I recently received a couple inquiries from people interested in the shopping comparison industry for academic studies as well as new business development. I decided to make the answers to some questions and the discussion around the industry an open conversation not constrained to e-mail. I hope you find the information below useful insight into the shopping comparison industry. The text in
blockquotes contains questions sent to me via e-mail from a MBA student at the University of Maryland regarding large shopping comparison sites Shopping.com, PriceGrabber, and NexTag and the industry as a whole.
Competitive advantage: My observation is, to a large extent, most comparison shopping bots provide similar information. How do the different players develop competitive advantage over others?
The first metric is the breadth of merchants offered at each site. Is a visitor confident their purchase is at a low price from a reputable merchant? In the early days, 1998-2000, shopping comparison sites competed against sites such as PriceWatch that searched all merchants regardless of reputation and the ability to deliver on an advertised price. This frustration led to the introduction of such shopping comparison features as tax and shipping calculations on the product page, and merchant review pages to report companies that would advertise $5 shipping for a stick of RAM and charge $20.
Even if every shopping comparison site was a white-label of the exact same backend with the same features they would be able to differentiate themselves based on their approach to search results, inbound traffic acquisition, cobrands, and targeting audiences of lifestyle sites.
Service offering: Comparison shopping bots are making choices in presentation of information. For example:Â PriceGrabber shows all the merchants that provide the product and their prices while Shopping.com shows only a few -Â IsÂ this forÂ differentiation?
Each site varies their search results based on a number of criteria such as cost-per-click or cost-per-lead paid by the merchant, premium merchant programs such as a logo or premiums such as a site certification, and user-contributed data such as reviews, click-through rates, and completed purchases.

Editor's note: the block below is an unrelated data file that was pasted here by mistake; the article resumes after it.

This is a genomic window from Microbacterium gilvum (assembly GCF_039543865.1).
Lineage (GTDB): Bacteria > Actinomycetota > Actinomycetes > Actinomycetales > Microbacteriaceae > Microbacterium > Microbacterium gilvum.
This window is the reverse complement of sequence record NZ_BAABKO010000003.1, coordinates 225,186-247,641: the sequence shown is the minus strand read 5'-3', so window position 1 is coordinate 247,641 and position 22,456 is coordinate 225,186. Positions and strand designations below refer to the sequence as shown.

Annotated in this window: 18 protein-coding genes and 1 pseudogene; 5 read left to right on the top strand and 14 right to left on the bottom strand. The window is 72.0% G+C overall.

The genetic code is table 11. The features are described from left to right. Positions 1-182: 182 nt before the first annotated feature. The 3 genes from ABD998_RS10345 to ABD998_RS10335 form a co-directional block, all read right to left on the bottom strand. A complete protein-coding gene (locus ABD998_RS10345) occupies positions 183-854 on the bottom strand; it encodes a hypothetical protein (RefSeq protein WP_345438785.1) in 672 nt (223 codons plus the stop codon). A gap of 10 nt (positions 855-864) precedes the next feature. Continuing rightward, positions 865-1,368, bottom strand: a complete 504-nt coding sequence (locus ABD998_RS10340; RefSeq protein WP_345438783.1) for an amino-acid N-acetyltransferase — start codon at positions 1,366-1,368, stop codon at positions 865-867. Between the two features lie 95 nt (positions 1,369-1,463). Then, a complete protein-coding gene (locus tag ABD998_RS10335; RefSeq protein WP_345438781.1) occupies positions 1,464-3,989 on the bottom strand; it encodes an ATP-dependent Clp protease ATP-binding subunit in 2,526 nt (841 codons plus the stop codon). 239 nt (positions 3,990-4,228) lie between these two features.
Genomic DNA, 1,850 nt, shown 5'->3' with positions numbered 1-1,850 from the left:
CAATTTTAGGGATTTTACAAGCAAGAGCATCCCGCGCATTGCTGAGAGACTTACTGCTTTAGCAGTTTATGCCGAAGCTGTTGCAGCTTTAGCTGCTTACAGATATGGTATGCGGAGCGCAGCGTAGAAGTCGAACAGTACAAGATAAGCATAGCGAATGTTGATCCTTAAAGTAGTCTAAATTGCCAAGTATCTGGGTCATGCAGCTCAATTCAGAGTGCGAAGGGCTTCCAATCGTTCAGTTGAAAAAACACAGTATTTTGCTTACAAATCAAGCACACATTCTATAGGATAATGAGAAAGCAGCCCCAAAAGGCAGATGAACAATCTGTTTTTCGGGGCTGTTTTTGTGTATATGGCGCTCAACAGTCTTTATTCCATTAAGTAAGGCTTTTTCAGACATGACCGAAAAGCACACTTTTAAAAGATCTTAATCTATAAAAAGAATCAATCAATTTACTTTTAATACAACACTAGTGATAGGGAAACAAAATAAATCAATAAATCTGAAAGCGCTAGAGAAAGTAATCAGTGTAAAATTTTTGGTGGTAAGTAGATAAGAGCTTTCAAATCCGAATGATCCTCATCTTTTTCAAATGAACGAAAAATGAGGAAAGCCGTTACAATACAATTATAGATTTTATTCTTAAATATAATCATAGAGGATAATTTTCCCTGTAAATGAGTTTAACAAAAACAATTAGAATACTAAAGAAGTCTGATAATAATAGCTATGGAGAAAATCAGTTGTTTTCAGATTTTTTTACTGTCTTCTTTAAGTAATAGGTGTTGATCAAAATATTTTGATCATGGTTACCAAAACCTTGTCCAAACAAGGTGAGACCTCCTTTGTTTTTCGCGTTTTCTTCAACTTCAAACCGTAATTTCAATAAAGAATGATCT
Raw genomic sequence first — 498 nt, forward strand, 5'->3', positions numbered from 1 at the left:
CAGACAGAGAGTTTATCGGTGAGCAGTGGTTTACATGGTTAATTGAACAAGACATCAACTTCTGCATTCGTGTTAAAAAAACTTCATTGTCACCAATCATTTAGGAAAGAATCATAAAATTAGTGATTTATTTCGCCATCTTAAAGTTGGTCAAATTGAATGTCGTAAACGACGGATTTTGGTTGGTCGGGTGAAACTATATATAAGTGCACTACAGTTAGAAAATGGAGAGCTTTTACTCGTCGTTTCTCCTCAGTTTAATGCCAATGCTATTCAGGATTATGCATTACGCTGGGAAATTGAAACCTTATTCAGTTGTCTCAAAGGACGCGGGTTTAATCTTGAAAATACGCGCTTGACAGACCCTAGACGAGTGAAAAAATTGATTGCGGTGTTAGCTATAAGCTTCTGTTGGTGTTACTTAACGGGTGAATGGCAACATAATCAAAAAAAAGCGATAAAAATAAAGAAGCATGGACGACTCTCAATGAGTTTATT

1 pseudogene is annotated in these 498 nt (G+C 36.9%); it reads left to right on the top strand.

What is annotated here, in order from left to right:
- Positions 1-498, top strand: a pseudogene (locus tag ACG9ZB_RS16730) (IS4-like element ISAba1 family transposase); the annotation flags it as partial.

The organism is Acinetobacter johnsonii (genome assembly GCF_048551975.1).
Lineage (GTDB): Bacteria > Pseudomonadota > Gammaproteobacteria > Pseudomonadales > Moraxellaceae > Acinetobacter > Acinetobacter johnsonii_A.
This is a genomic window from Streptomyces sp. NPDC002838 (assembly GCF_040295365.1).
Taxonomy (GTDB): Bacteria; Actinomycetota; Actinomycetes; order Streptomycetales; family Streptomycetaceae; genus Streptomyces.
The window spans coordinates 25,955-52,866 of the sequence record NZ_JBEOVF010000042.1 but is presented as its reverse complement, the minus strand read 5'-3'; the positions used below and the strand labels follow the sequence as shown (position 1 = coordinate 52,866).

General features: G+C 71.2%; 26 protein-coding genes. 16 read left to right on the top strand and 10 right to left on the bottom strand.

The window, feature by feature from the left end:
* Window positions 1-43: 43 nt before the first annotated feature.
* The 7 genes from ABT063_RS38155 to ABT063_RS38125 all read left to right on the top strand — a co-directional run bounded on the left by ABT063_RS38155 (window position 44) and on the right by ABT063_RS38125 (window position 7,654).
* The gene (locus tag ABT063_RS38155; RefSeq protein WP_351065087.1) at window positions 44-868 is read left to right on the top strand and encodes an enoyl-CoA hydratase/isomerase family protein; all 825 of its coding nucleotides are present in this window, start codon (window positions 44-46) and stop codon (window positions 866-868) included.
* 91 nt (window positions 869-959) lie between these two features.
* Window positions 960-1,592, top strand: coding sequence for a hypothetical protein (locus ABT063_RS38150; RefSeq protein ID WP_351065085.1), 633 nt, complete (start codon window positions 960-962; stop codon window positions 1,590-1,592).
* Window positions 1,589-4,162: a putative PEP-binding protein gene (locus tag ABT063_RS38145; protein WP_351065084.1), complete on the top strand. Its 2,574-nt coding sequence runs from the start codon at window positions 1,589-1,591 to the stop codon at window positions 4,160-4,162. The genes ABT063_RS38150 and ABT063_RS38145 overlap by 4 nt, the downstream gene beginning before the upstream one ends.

A shopping comparison site is a targeted advertising platform for participating merchants. The goal of the comparison site is simply arbitrage: receive a higher average payment for each outbound than your cost for an inbound. Reducing the number of merchants displayed on a page and selling that placement for 4 times the cost-per-click of a full offering allows for higher profits and/or more effort applied to inbound traffic for the comparison site.
Service offering: On several occasions, PriceGrabber lists coupons along with other information while NexTag and Shopping.com do not. Why is PriceGrabber able to provide such valuable information while others are not? Can they not replicate it as it is difficult or are there other reasons.
PriceGrabber has offered rebate information on product pages for over 5 years. We found that rebate information would circulate on message boards and coupon sites and were a main driver of product popularity and increased completed sales from merchants. Rebates come with a lot of conditions such as date ranges, and in some cases are restricted to only authorized brand resellers and can be a customer service pain for many sites. You also need strong database normalization to achieve good matches between your own database and an external data provider such as a rebate company. Most buyers will factor a rebate’s savings into the total cost of the item but I remember reading statistics years ago that only 10% of all rebates involving cutting a UPC are ever redeemed, but the rate increases to about 30% when an item is free after rebate. If the buyer does not receive their rebate will they feel deceived by the manufacturer or the shopping comparison site that heavily influenced their shopping decision?
Industry evolution: PriceGrabber recently introduced travel service while NexTag introduced mortgage. Do you think this is a classic struggle between more generalization versus specialization? What are your thoughts on how the industry and services are evolving.
Mortgage and travel categories are two examples of shopping comparison sites offering both product and service shopping comparison in an attempt to be a one stop shop for buyers. Mortgage and travel are search verticals with an extremely high payment for every lead. Advertisers are currently paying Google an average cost per click of $36 to advertise on search result pages for the term “refinance.” Imagine how that number increases when you provide an advertiser with additional information such as property location, loan amount, yearly income, property value, and an e-mail address. The average $36 a lender is paying to Google for a user clicking on a text ad is worth a lot more to a lender with this additional information and NexTag submits a loan lead to 4 lenders at once. Lead generation in the service sector is definitely a lucrative business.
The service industry requires licenses in each state before a site such as NexTag or PriceGrabber can offer comparison services. These legal hurdles take some time to get right, and I expect many shopping comparison sites are simply waiting for the right paperwork to be approved before introducing their services.
Ultimately these sites will follow sectors with the highest payment per lead with minimal costs in their attempt to optimize the arbitrage game of comparison shopping.